Peter’s Memo: Why bogus opioid-withdrawal supplements should be banned

Peter G. Lurie, CSPI President You can set your clock by it. Whenever the nation is beset by some new health scourge, the charlatans emerge with their miraculous cures.

Ebola, H1N1 flu, West Nile Virus. They all spawned products promising to inoculate the healthy or cure the infected.

The Food and Drug Administration, as it should have, warned the manufacturers of those products that their treatments and “vaccines” were unapproved.

It’s time to expand that fraternity of frauds to include the manufacturers of bogus opioid addiction cures.

The opioid epidemic prematurely snuffs out the lives of more than 30,000 Americans each year. The FDA has approved three drugs to treat opioid addiction: methadone, buprenorphine, and naltrexone.

While only about 20 percent of people with an addiction are in treatment, any new treatment would be invaluable.

Make that any new effective treatment. That means scratching the supplements made by the eight companies contacted by David Schardt for his article in this month's issue.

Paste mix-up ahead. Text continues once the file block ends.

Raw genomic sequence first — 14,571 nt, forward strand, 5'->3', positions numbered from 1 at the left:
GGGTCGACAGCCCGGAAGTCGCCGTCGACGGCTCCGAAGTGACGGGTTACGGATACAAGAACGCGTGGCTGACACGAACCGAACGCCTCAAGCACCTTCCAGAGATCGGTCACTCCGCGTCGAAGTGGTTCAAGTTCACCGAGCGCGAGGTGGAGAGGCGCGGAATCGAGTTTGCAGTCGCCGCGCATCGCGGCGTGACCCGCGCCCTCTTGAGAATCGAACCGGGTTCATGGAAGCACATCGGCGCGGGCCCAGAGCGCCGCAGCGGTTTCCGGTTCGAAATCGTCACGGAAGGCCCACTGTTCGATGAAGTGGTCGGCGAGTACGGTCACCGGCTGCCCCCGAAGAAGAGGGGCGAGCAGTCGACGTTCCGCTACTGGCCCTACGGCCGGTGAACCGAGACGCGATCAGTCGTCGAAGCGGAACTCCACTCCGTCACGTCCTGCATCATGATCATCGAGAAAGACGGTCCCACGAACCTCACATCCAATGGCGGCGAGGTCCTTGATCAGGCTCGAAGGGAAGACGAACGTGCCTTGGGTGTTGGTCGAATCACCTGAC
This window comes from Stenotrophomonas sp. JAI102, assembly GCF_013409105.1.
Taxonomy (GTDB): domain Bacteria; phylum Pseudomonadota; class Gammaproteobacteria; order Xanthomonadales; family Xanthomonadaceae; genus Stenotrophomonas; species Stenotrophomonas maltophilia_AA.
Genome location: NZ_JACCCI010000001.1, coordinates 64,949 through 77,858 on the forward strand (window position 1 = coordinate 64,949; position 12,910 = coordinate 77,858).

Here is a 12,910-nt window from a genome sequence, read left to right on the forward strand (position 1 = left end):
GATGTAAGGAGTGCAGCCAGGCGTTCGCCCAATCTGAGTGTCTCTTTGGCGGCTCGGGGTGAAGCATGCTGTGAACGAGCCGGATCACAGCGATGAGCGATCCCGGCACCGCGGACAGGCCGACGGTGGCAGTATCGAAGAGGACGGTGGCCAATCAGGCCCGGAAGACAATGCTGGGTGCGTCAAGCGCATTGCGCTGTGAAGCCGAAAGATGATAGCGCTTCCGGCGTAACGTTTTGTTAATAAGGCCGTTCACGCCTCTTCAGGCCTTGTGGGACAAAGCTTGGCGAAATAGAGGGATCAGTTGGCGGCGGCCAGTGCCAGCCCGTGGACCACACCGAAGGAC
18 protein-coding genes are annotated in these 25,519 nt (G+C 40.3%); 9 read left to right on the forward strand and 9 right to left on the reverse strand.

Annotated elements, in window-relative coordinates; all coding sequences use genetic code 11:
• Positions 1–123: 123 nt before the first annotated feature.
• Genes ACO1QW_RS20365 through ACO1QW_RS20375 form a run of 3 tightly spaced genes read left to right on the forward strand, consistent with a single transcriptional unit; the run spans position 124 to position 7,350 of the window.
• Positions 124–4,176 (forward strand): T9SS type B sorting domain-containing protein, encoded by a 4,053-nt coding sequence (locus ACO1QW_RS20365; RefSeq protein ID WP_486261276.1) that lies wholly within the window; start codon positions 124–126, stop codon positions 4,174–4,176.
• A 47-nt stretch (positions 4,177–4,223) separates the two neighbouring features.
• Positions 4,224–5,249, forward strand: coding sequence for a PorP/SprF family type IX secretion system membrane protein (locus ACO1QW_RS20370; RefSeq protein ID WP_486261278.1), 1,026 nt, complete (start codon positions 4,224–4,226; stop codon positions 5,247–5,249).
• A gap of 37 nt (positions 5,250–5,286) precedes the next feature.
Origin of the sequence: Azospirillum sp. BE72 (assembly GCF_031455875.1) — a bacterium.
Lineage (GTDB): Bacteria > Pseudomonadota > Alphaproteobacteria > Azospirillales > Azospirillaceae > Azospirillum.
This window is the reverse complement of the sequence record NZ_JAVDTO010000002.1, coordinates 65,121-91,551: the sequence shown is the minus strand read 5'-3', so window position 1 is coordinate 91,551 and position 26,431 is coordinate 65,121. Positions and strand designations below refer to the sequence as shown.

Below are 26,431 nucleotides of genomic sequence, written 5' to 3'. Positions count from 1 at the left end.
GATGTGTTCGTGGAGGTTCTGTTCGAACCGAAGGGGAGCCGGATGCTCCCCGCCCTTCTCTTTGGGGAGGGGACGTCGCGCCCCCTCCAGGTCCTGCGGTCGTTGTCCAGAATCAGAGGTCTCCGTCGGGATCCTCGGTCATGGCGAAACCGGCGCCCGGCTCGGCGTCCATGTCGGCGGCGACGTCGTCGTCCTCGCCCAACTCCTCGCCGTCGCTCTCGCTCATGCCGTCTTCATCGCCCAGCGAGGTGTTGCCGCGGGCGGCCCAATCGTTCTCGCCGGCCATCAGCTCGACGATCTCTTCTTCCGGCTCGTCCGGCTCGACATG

Despite making claims like “helps ease withdrawal symptoms” and “speed detox,” the companies produced no adequate evidence that their pills worked. Worse yet, some didn’t even feel that they needed to.

“Scientific studies are very costly, so no, there is no study,” acknowledged one manufacturer.

In December, the Center for Science in the Public Interest, Nutrition Action’s publisher, asked the FDA to ban the opioid-withdrawal supplements made by the eight companies, and asked the Federal Trade Commission to prohibit the companies from using phony claims in their advertisements.

But until the Feds act, it’s buyer beware.

At least people won’t have to worry about falling for the bogus claims made for one opioid-withdrawal supplement.

Roughly a year after the FTC reached a $1.4 million settlement with the makers of Elimidrol, 5,379 people who had been lured by the supplement’s “false and misleading” claims were sent partial-refund checks.

(Elimidrol is still being sold online, but only as a vague “life-enhancing support supplement.”)

“By peddling their unproven product,” said the FTC, “these defendants have prevented people from seeking legitimate treatment.”

And that’s exactly the point. The opioid epidemic is bad enough. Luring desperate patients away from treatments that work is about as low as it gets.

It’s time to put an end to that.

Peter G. Lurie, MD, MPH, President

Center for Science in the Public Interest

Photo (pills): © OBprod/